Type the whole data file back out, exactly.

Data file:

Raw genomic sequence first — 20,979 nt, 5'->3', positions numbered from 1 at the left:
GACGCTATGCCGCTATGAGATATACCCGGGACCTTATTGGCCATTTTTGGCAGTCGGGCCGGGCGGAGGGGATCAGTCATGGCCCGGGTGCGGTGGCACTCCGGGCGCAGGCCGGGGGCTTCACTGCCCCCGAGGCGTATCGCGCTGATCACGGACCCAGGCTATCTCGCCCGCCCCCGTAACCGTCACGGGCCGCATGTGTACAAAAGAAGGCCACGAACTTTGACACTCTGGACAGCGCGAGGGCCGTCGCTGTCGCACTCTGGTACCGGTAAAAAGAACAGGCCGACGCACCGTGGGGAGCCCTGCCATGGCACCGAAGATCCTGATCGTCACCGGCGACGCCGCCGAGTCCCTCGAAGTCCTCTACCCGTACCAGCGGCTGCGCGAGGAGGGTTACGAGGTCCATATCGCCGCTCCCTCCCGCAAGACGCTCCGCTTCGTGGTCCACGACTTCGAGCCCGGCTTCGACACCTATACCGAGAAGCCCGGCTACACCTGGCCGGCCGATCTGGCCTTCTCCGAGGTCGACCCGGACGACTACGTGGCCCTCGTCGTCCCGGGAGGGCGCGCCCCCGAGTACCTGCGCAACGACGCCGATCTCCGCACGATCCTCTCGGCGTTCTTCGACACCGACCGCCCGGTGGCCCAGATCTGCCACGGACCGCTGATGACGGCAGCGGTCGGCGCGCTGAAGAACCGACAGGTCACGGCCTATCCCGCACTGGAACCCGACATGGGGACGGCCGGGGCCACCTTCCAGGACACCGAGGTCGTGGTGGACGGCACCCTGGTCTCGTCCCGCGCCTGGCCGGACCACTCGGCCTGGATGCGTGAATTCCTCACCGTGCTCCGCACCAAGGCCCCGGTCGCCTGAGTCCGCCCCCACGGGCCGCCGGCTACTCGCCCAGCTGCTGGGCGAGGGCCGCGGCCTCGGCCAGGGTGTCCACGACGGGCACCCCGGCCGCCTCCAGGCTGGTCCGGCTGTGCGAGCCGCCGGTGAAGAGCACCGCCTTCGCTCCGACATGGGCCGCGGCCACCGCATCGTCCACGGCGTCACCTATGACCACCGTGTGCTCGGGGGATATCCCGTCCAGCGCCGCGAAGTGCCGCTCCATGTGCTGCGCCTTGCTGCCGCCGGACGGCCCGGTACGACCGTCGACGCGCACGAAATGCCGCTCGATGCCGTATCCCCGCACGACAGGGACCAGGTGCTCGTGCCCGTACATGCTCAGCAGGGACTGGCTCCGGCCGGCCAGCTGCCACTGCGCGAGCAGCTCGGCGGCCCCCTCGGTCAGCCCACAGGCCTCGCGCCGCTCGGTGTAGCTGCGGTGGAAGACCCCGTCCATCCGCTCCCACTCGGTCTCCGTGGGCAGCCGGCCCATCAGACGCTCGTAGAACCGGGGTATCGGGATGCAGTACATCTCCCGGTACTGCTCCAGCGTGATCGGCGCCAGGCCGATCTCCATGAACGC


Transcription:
Raw genomic sequence first — 20,979 nt, 5'->3', positions numbered from 1 at the left:
GACGCTATGCCGCTATGAGATATACCCGGGACCTTATTGGCCATTTTTGGCAGTCGGGCCGGGCGGAGGGGATCAGTCATGGCCCGGGTGCGGTGGCACTCCGGGCGCAGGCCGGGGGCTTCACTGCCCCCGAGGCGTATCGCGCTGATCACGGACCCAGGCTATCTCGCCCGCCCCCGTAACCGTCACGGGCCGCATGTGTACAAAAGAAGGCCACGAACTTTGACACTCTGGACAGCGCGAGGGCCGTCGCTGTCGCACTCTGGTACCGGTAAAAAGAACAGGCCGACGCACCGTGGGGAGCCCTGCCATGGCACCGAAGATCCTGATCGTCACCGGCGACGCCGCCGAGTCCCTCGAAGTCCTCTACCCGTACCAGCGGCTGCGCGAGGAGGGTTACGAGGTCCATATCGCCGCTCCCTCCCGCAAGACGCTCCGCTTCGTGGTCCACGACTTCGAGCCCGGCTTCGACACCTATACCGAGAAGCCCGGCTACACCTGGCCGGCCGATCTGGCCTTCTCCGAGGTCGACCCGGACGACTACGTGGCCCTCGTCGTCCCGGGAGGGCGCGCCCCCGAGTACCTGCGCAACGACGCCGATCTCCGCACGATCCTCTCGGCGTTCTTCGACACCGACCGCCCGGTGGCCCAGATCTGCCACGGACCGCTGATGACGGCAGCGGTCGGCGCGCTGAAGAACCGACAGGTCACGGCCTATCCCGCACTGGAACCCGACATGGGGACGGCCGGGGCCACCTTCCAGGACACCGAGGTCGTGGTGGACGGCACCCTGGTCTCGTCCCGCGCCTGGCCGGACCACTCGGCCTGGATGCGTGAATTCCTCACCGTGCTCCGCACCAAGGCCCCGGTCGCCTGAGTCCGCCCCCACGGGCCGCCGGCTACTCGCCCAGCTGCTGGGCGAGGGCCGCGGCCTCGGCCAGGGTGTCCACGACGGGCACCCCGGCCGCCTCCAGGCTGGTCCGGCTGTGCGAGCCGCCGGTGAAGAGCACCGCCTTCGCTCCGACATGGGCCGCGGCCACCGCATCGTCCACGGCGTCACCTATGACCACCGTGTGCTCGGGGGATATCCCGTCCAGCGCCGCGAAGTGCCGCTCCATGTGCTGCGCCTTGCTGCCGCCGGACGGCCCGGTACGACCGTCGACGCGCACGAAATGCCGCTCGATGCCGTATCCCCGCACGACAGGGACCAGGTGCTCGTGCCCGTACATGCTCAGCAGGGACTGGCTCCGGCCGGCCAGCTGCCACTGCGCGAGCAGCTCGGCGGCCCCCTCGGTCAGCCCACAGGCCTCGCGCCGCTCGGTGTAGCTGCGGTGGAAGACCCCGTCCATCCGCTCCCACTCGGTCTCCGTGGGCAGCCGGCCCATCAGACGCTCGTAGAACCGGGGTATCGGGATGCAGTACATCTCCCGGTACTGCTCCAGCGTGATCGGCGCCAGGCCGATCTCCATGAACGC